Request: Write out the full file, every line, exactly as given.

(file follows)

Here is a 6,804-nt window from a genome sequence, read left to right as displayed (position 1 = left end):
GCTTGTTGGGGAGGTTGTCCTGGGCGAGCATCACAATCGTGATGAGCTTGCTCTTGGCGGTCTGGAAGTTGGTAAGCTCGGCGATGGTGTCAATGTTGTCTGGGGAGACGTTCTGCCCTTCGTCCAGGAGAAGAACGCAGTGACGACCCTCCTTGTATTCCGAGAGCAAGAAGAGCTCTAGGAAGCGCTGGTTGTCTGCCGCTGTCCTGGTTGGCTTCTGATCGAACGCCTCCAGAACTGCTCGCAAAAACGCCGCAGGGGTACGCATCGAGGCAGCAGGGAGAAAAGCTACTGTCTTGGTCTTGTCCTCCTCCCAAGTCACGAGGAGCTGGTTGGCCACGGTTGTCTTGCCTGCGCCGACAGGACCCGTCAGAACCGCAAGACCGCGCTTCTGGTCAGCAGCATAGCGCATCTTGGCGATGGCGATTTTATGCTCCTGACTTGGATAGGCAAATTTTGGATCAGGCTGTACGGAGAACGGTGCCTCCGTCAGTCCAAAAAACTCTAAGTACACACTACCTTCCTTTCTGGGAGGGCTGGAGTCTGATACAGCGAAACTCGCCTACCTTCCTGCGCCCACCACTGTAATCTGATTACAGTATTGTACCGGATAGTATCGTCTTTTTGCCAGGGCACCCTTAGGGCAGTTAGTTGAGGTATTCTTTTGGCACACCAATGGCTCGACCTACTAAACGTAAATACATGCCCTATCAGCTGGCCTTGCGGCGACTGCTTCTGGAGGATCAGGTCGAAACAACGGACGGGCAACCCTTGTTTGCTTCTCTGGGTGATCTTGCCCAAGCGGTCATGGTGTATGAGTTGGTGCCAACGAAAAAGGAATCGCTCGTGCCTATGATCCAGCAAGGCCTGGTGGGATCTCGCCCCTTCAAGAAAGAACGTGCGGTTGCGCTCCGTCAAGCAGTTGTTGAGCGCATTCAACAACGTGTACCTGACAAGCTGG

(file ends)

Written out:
Here is a 6,804-nt window from a genome sequence, read left to right as displayed (position 1 = left end):
GCTTGTTGGGGAGGTTGTCCTGGGCGAGCATCACAATCGTGATGAGCTTGCTCTTGGCGGTCTGGAAGTTGGTAAGCTCGGCGATGGTGTCAATGTTGTCTGGGGAGACGTTCTGCCCTTCGTCCAGGAGAAGAACGCAGTGACGACCCTCCTTGTATTCCGAGAGCAAGAAGAGCTCTAGGAAGCGCTGGTTGTCTGCCGCTGTCCTGGTTGGCTTCTGATCGAACGCCTCCAGAACTGCTCGCAAAAACGCCGCAGGGGTACGCATCGAGGCAGCAGGGAGAAAAGCTACTGTCTTGGTCTTGTCCTCCTCCCAAGTCACGAGGAGCTGGTTGGCCACGGTTGTCTTGCCTGCGCCGACAGGACCCGTCAGAACCGCAAGACCGCGCTTCTGGTCAGCAGCATAGCGCATCTTGGCGATGGCGATTTTATGCTCCTGACTTGGATAGGCAAATTTTGGATCAGGCTGTACGGAGAACGGTGCCTCCGTCAGTCCAAAAAACTCTAAGTACACACTACCTTCCTTTCTGGGAGGGCTGGAGTCTGATACAGCGAAACTCGCCTACCTTCCTGCGCCCACCACTGTAATCTGATTACAGTATTGTACCGGATAGTATCGTCTTTTTGCCAGGGCACCCTTAGGGCAGTTAGTTGAGGTATTCTTTTGGCACACCAATGGCTCGACCTACTAAACGTAAATACATGCCCTATCAGCTGGCCTTGCGGCGACTGCTTCTGGAGGATCAGGTCGAAACAACGGACGGGCAACCCTTGTTTGCTTCTCTGGGTGATCTTGCCCAAGCGGTCATGGTGTATGAGTTGGTGCCAACGAAAAAGGAATCGCTCGTGCCTATGATCCAGCAAGGCCTGGTGGGATCTCGCCCCTTCAAGAAAGAACGTGCGGTTGCGCTCCGTCAAGCAGTTGTTGAGCGCATTCAACAACGTGTACCTGACAAGCTGG